For this reason we never become discouraged. Even though our physical being is gradually decaying, yet our spiritual being is renewed day after day. And this small and temporary trouble we suffer will bring us a tremendous and eternal glory, much greater than the trouble. For we fix our attention, not on things that are seen, but on things that are unseen. What can be seen lasts only for a time, but what cannot be seen lasts forever.

For we know that when this tent we live in—our body here on earth—is torn down, God will have a house in heaven for us to live in, a home he himself has made, which will last forever.

I wanted to close with this text, because I truly believe Shirley had every confidence of being in the Lord’s presence when her “body here on earth” took its last breath.  She loved the Lord, she trusted Christ.

To the very end of her life, she also cared for others.  Johnny and Doris also wanted me to specifically note that she was on the receiving end of very fine care at Kingston.

Shirley had her struggles, as we all do.  But reading through my notes and her letters, along with her memorial requests and her devotional book, have given me a deep appreciation for how she found her joy and peace through Jesus Christ.  In addition to many other notes, she marked the pages where her aunt, father, mother, and brother were born and died.

And so it’s appropriate that I turn to September 27 in this devotional book and read to you these words for the day Shirley was ushered into the Lord’s presence –

“The Lord thy God in the midst of thee is mighty.”  (Zeph. 3:17).  This was the text that first flashed the truth of Divine healing into my mind and worn-out body nearly a quarter century ago.  It is still the door, wide open more than ever, through which the living Christ passes moment by moment into my redeemed body, filling, energizing, vitalizing it with the presence and power of His own personality, turning my whole being in a ‘new heaven and new earth.’  ‘The Lord, thy God.’  Thy God.  My God.  Then all that is in God Almighty is mine and in me just as far as I am able and willing to appropriate Him and all that belongs to Him….He is in the midst, at the center of my physical being.  He is in the midst of my brain.  He is in the midst of my nerve centers.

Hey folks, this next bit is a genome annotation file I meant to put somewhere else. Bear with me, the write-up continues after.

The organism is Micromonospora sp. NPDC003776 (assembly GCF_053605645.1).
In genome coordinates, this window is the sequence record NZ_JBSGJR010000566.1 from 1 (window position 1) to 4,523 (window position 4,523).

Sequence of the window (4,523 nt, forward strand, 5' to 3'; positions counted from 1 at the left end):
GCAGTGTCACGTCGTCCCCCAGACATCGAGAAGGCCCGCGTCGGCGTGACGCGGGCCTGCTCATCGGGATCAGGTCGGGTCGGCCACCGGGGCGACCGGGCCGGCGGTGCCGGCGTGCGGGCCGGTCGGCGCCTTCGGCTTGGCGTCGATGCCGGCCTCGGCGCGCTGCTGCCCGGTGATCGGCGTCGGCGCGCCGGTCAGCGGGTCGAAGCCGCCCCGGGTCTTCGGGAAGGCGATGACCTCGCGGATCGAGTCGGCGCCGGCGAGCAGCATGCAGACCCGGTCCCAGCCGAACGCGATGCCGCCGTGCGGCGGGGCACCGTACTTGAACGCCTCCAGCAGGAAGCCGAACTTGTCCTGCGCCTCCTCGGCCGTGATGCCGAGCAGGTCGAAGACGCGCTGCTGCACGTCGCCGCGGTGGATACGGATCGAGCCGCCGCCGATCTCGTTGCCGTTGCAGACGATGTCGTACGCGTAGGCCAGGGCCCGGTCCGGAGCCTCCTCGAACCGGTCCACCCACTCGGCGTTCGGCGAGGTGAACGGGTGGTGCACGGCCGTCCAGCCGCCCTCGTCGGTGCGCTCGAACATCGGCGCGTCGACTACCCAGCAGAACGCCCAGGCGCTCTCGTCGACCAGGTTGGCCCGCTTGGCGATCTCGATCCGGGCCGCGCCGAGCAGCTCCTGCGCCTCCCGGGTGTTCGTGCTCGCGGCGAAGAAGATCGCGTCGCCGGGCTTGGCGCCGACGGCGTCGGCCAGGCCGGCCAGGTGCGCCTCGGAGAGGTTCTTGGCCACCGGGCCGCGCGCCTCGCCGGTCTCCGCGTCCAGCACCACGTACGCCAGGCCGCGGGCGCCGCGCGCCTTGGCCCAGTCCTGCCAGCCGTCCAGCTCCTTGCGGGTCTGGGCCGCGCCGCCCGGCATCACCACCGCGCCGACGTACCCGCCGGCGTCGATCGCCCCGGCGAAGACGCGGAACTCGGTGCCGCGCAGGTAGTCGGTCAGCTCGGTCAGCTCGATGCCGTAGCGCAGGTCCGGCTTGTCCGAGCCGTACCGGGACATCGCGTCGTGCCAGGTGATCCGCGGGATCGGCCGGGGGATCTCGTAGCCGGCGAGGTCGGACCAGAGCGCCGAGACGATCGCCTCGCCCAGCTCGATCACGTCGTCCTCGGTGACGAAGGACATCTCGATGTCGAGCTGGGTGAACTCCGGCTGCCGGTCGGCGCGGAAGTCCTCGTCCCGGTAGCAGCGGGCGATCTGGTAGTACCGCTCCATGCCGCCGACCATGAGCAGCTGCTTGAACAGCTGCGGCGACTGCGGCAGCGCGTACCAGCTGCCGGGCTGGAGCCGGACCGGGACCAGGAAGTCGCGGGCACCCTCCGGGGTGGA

Heaven is the ultimate fulfillment of God’s life in us given through Jesus Christ.  Shirley is now experiencing the fullness of being in him and he in her.  Thanks be to God, Amen.


Some of Shirley’s Favorite Quotes

“Winter is on my head, but eternal spring is in my heart.”  (Victor Hugo)

“Give what you have.  To someone it may be better than you dare to think.”  (Longfellow)

“He who suffers most has most to give.”  (Lilias Trotter)

“Instill in the hearts of all our servicemen and women a desire to live forever in peace and good will towards all.”  (Unknown)

“Let nothing disturb thee; nothing affright thee;

All things are passing; God never changeth.

“Patient endurance attaineth to all things

Who God possesseth in nothing is wanting;

Alone God sufficeth.”  (St. Teresa)

“Do all the good you can; by all means you can; in all the places you can; at all the times you can; to all the people you can; as long as ever you can.”  (John Wesley)

“This my song through endless ages,

Jesus led me all the way.”  (Fanny Crosby)

“A good teacher is like a candle,

it consumes itself to light the way for others.”  (Unknown)

“Recognize the trial as a challenge from God to claim a larger blessing than we have ever had.”  (Mrs. Chas. E. Cowman)

One Response to Shirley Hefner – Learner and Teacher »

  • Reggie Hefner says:

    What a wonderful woman Shirley must have been! I never had the privilege of knowing her, but I would think she would love the way you honored her and granted her wishes till the very end.